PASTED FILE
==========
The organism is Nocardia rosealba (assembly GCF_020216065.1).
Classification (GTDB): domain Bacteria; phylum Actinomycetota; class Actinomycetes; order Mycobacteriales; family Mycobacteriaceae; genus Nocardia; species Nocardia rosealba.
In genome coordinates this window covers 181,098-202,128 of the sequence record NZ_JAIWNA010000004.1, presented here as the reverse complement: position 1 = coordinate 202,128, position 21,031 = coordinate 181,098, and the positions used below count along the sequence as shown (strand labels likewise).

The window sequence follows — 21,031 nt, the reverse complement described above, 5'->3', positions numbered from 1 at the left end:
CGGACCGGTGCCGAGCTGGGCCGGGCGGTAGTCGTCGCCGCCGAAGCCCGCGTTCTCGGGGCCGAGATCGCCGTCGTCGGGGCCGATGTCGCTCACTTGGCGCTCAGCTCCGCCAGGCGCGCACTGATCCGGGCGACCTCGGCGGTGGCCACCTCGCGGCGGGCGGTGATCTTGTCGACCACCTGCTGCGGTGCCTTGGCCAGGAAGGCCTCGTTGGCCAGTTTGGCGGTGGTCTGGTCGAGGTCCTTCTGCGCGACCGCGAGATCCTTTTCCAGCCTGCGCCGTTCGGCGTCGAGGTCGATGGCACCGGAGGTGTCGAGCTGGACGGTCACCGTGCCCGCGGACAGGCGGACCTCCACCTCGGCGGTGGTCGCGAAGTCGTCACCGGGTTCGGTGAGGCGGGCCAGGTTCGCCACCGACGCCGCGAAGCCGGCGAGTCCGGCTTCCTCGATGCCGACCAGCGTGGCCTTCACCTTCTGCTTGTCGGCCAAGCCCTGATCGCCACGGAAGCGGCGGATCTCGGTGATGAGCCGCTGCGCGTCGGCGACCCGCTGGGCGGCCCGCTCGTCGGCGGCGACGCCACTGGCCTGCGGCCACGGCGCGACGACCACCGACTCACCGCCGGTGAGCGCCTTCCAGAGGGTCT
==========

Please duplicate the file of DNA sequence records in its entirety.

The organism is Nocardia rosealba (assembly GCF_020216065.1).
Classification (GTDB): domain Bacteria; phylum Actinomycetota; class Actinomycetes; order Mycobacteriales; family Mycobacteriaceae; genus Nocardia; species Nocardia rosealba.
In genome coordinates this window covers 181,098-202,128 of the sequence record NZ_JAIWNA010000004.1, presented here as the reverse complement: position 1 = coordinate 202,128, position 21,031 = coordinate 181,098, and the positions used below count along the sequence as shown (strand labels likewise).

The window sequence follows — 21,031 nt, the reverse complement described above, 5'->3', positions numbered from 1 at the left end:
CGGACCGGTGCCGAGCTGGGCCGGGCGGTAGTCGTCGCCGCCGAAGCCCGCGTTCTCGGGGCCGAGATCGCCGTCGTCGGGGCCGATGTCGCTCACTTGGCGCTCAGCTCCGCCAGGCGCGCACTGATCCGGGCGACCTCGGCGGTGGCCACCTCGCGGCGGGCGGTGATCTTGTCGACCACCTGCTGCGGTGCCTTGGCCAGGAAGGCCTCGTTGGCCAGTTTGGCGGTGGTCTGGTCGAGGTCCTTCTGCGCGACCGCGAGATCCTTTTCCAGCCTGCGCCGTTCGGCGTCGAGGTCGATGGCACCGGAGGTGTCGAGCTGGACGGTCACCGTGCCCGCGGACAGGCGGACCTCCACCTCGGCGGTGGTCGCGAAGTCGTCACCGGGTTCGGTGAGGCGGGCCAGGTTCGCCACCGACGCCGCGAAGCCGGCGAGTCCGGCTTCCTCGATGCCGACCAGCGTGGCCTTCACCTTCTGCTTGTCGGCCAAGCCCTGATCGCCACGGAAGCGGCGGATCTCGGTGATGAGCCGCTGCGCGTCGGCGACCCGCTGGGCGGCCCGCTCGTCGGCGGCGACGCCACTGGCCTGCGGCCACGGCGCGACGACCACCGACTCACCGCCGGTGAGCGCCTTCCAGAGGGTCT